You might be surprised to realize that you two have not communicated clearly about the topic of monogamy, for example and what that means to each of you. Perhaps Paul and Jennifer have never explicitly made an agreement about being monogamous with one another. Maybe they each assumed that the other held the same relationship rule around what exactly being monogamous means.
As uncomfortable as you might feel talking about something that you believe should be assumed, consider having the conversation anyway. A lot of hurt and distance between a couple could be avoided if only more honest and clear talk about relationship rules happened!
What relationship agreements would you like to make?
After you have a better idea of what you and your mate have agreed upon together, you can begin to decide what you want to make agreements about. If might also be that you two made agreements a long time ago and one or neither of you are keeping that agreement. If so, it might be time to talk again about expectations and then make new agreements.
Start out by going within and figuring out what rules and expectations you have for your current relationship.
Jennifer knows that she considers holding onto nude photos of an ex-partner to be a form of cheating. She is not only uncomfortable with Paul’s behavior, she also feels betrayed by it. Jennifer makes an intention to address her jealous feelings and she also plans to sit down with Paul and finally share with him her relationship rules. She hopes that they can make an agreement about the photos and his online communications that will be acceptable to both of them.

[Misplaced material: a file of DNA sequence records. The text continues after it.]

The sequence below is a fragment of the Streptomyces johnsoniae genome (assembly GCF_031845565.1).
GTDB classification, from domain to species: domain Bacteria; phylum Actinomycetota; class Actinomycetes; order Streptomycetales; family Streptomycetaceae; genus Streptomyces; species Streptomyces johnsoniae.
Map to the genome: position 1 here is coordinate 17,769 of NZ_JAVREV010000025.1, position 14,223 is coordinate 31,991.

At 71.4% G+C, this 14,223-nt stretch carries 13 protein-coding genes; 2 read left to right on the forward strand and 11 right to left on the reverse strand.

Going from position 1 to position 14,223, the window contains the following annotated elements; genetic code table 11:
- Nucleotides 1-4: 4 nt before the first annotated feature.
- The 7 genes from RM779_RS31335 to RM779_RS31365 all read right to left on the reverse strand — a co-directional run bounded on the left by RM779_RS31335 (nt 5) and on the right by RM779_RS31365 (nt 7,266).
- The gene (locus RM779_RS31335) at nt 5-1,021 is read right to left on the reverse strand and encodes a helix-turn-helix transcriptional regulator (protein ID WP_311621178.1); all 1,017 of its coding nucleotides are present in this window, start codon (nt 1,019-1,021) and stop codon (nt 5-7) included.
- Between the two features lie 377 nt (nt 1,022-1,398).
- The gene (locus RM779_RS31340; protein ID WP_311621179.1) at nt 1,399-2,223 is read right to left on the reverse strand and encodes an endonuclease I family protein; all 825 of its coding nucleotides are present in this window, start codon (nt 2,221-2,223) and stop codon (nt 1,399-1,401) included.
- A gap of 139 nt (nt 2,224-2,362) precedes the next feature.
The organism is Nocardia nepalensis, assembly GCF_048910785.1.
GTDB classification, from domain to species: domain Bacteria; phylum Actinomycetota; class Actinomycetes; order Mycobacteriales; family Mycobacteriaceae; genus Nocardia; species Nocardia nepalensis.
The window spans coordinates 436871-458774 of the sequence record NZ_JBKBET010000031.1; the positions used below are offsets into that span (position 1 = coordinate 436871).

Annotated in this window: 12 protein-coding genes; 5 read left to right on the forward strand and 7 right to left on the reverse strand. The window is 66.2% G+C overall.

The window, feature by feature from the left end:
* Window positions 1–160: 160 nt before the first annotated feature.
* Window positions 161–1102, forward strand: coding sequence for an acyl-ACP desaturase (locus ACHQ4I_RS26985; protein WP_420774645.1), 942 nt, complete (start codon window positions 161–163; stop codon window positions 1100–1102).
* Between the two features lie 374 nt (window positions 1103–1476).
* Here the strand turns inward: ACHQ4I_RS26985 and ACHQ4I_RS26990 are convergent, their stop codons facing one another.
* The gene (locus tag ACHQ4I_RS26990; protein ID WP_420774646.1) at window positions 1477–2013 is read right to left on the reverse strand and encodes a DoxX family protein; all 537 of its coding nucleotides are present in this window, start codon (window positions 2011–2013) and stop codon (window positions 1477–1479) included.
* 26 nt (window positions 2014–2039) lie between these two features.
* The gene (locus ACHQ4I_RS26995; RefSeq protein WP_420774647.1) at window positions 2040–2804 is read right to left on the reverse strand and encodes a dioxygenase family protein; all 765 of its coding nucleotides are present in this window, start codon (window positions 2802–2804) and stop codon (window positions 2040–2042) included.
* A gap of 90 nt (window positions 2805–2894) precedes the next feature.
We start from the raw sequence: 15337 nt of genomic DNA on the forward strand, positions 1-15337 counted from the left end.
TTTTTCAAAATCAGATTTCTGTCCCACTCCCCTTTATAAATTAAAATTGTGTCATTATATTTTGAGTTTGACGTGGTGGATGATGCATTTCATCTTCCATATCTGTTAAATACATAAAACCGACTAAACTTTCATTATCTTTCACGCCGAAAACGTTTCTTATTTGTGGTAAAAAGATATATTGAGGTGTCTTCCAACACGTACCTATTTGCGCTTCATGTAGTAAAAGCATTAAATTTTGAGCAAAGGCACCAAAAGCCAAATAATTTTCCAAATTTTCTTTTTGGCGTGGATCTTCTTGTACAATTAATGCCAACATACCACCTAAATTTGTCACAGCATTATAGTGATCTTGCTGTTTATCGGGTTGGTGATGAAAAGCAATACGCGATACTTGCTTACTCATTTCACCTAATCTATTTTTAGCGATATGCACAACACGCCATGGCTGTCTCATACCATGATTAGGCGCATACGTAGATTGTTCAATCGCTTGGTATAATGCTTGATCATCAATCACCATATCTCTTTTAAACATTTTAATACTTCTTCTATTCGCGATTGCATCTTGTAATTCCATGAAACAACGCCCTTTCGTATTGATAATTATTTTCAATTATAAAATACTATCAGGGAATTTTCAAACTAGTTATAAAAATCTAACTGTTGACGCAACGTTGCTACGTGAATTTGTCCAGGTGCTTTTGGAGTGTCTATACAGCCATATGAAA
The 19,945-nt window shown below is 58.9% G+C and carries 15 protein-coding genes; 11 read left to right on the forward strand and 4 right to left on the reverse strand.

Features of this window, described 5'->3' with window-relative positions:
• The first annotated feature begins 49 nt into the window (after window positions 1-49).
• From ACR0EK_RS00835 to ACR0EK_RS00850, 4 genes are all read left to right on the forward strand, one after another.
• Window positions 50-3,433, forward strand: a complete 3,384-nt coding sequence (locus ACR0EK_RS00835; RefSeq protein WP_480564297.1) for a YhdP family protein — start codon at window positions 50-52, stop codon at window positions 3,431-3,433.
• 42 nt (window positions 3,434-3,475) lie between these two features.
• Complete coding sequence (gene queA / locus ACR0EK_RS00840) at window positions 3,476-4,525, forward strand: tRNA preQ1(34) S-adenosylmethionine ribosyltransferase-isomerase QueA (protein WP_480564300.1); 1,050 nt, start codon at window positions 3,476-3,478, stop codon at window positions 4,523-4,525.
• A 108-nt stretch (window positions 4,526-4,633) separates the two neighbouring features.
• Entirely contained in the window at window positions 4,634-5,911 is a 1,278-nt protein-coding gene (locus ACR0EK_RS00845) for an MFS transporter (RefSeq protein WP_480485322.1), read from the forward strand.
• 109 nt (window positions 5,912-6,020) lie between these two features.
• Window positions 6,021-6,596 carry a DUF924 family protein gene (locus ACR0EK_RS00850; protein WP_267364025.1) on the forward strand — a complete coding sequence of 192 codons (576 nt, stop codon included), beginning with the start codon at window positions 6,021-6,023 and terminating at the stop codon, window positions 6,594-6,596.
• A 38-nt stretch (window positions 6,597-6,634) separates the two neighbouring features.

When you state your personal relationship rules and make a request to your partner for an agreement, be sure to make it a true request. Yes, you probably feel strongly about certain issues. And yes, you have every right to be in a relationship where what you want is respected and honored.
At the same time, don’t present your rules and agreements requests in a judgmental way. Try to stay open and just listen to where your partner is coming from. Grant him or her the same attentiveness and respect that you desire. Look for places where each of your relationship rules overlap. From that space, create agreements that you both are willing to keep.
When jealousy comes up in your relationship– for you or your partner– it’s always a signal to step back and take a closer look at your own self-beliefs as well as your relationship dynamics.
Keep your focus on the kind of relationship you want and courageously yet lovingly communicate that vision to your partner. Know that you can both be happy and move closer together.
In our ebook and audio program, we give you specific ways for creating agreements without causing misunderstandings and fights and so much more! Try it out for 60 days and see how the info we include stops jealousy in its tracks!
[box] Try the No More Jealousy Program Risk Free for 60 days
• How to stop your fears, doubts and destructive behavior BEFORE your spouse or partner finally says “enough” and walks out the door and leaves you forever
• How to know if your jealousy and lack of trust is truly justified or not
• How to stop being insecure and suspicious, especially when you know nothing’s going on
Click here to learn more[/box]